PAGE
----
Scripture does not only tell us what to believe but what to do. That's practical. It corrects and trains us in righteousness so that we are equipped to live a life that pleases God. We don't rely on our own reason or our own intuitions for what we should believe or how we should live. We rely on God's authoritative revelation.
I love this quote by John Calvin, "There is no worse screen to block out the Spirit than confidence in our own reason." I think that's true. Many people rely on their reason because of their arrogance, and they block out the inspired and inerrant Word of God. They say, "I just can't believe this or that," and they come up with some rational reason why they reject what Scripture says. John Calvin was a gifted person intellectually but he realized that our role in reading Scripture is to be humble and teachable and to be corrected by God's word.
2 Peter 1:20-21 also emphasize that Scripture is the Word of God. 2 Peter 1:20 says, "No prophecy of Scripture comes from someone's interpretation, for no prophecy was ever produced by the will of man but men spoke from God as they were carried along by the Holy Spirit." We have the words of men in Scripture, but ultimately we are told in this text they are the words of God. These men were carried along by the Holy Spirit, so they spoke God's Word, not their own word. Therefore, these words are authoritative and without error. Jesus said in John 10:35, "Scripture cannot be broken."
In Matthew 5:17-18, Jesus said he did not come to abolish the Law and the Prophets but to fulfill them. Not one iota, not one dot of the law will pass away until all is fulfilled. Our Lord Jesus Christ believed the Old Testament was the Word of God. Six times in the book of Matthew Jesus replies to those who were questioning him with the words, "Have you not read?" When the Pharisees questioned what Jesus did on the Sabbath, he said, "Have you not read what David did?" When Jesus was questioned on divorce, he said, "Have you not read that he who created them from the beginning made them male and female?" When the religious leaders questioned the children for crying out hosanna on Palm Sunday, Jesus said, "Have you never read, out of the mouths of infants and nursing babes you have prepared praise?" When Jesus told the parable of the vineyard to the religious leaders, he concluded by saying, "Have you never read in the Scriptures, the stone that the builders rejected has become the cornerstone?" When the Sadducees doubted the resurrection, Jesus replied to them, "Have you not read what was said to you by God?"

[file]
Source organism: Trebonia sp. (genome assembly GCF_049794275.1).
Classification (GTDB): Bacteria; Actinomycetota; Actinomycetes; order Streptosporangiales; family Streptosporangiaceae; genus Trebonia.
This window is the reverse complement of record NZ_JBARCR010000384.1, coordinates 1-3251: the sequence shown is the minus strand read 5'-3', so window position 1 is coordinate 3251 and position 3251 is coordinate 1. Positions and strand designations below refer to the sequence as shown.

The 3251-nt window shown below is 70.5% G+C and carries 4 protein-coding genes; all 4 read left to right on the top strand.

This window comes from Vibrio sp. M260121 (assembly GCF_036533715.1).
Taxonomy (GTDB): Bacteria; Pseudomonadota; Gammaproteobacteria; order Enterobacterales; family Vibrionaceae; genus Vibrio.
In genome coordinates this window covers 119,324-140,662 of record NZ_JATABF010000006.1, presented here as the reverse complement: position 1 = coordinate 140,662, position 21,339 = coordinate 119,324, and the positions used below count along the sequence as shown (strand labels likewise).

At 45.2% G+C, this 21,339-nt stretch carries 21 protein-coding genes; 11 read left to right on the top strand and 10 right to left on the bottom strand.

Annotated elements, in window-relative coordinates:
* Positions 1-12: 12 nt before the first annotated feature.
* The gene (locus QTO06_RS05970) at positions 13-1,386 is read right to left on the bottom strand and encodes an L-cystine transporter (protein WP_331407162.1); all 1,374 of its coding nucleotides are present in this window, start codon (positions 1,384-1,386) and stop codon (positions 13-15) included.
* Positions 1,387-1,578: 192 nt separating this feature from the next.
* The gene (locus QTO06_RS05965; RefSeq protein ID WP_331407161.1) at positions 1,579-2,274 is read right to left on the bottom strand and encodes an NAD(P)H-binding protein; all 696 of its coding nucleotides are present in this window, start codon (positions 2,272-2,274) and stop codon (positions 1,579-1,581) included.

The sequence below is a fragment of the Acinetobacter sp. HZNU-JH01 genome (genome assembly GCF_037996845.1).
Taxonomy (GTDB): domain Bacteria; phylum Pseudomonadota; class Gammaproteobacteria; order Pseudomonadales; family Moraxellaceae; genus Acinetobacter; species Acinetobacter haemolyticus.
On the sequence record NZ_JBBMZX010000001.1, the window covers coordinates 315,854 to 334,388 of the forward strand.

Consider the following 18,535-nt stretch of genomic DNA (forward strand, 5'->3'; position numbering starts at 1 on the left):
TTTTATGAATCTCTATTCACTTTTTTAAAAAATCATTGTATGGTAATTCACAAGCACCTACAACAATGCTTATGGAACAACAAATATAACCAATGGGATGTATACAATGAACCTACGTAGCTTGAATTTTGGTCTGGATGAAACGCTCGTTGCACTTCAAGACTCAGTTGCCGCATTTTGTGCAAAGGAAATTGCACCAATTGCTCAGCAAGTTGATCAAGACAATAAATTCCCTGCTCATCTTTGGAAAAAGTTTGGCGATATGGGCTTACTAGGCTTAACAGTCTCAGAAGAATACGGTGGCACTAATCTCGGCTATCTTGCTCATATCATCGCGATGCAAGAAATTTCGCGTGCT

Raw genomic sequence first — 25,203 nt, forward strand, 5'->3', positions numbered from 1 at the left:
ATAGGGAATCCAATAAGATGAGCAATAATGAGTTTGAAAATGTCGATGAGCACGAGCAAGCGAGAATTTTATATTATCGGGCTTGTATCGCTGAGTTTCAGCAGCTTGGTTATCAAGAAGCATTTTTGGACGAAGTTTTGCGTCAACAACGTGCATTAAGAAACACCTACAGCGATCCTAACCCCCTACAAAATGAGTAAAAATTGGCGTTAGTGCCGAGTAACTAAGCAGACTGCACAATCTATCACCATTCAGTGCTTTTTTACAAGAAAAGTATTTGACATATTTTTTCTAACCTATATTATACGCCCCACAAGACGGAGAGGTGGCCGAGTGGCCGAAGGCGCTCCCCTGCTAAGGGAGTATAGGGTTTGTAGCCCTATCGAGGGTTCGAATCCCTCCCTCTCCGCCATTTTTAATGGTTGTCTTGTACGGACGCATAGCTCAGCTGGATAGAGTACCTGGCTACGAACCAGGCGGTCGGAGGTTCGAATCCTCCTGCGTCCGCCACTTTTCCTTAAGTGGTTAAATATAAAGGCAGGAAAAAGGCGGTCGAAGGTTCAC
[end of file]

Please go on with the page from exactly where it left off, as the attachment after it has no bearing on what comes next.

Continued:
The authority of Scripture is clear in the life of our Lord Jesus. He always trusted the Word of God. It was his authority; and if it was his authority it should be our authority. The authority of Scripture reigns over reason, and it reigns over tradition. Tradition and custom are not the Word of God. The church's pronouncements are not the Word of God ultimately. It's the Scripture that has the final authority. So we study God's Word because it is inspired and because it is authoritative.
We study the Word to grow in knowledge
All Christians should be growing in their knowledge of Scripture. Paul says in Acts 20:27, "I did not shrink from declaring to you the whole counsel of God." So this is for preachers, isn't it? To preach the whole counsel of God you've got to know the whole counsel of God. But it's also for all of us because the pastor preaches the whole counsel of God so that we all know the whole counsel of God. That means we must be growing in our understanding of the Bible. We must not read or preach the parts that we especially like or that we already know, but the whole counsel of God.
When Jonathan Edwards was a teenager he made this resolution: "Resolved, to study the Scriptures so steadily, constantly, and frequently, as that I may find and plainly perceive myself to grow in the knowledge of the same." So here are my questions for you: Are you studying the Scriptures steadily, constantly, and frequently? Are you growing in the knowledge of the same? And are you perceiving that you're growing in your knowledge of the Bible? Reading the Scriptures is meant to be thrilling and exciting. If you're not learning anything, if it's not fresh to you, it won't be thrilling to you.
You need a plan to study God's Word. You need a routine. We make sure we have a routine for eating, such as, breakfast, lunch, and dinner. You need a routine. You need to set aside time. Most of us work best if we have patterns and habits in our life. We need habits to read God's Word, because we can have a desire to read it and not implement it because we don't have habits in our life. Sometimes routines must be broken for extreme circumstances, but typically we follow routines, don't we? Maybe you'll miss breakfast and lunch one special day because of lots of things are going on. But you don't do that routinely. Same with reading God's Word. We need a pattern, we need a routine, we need a plan.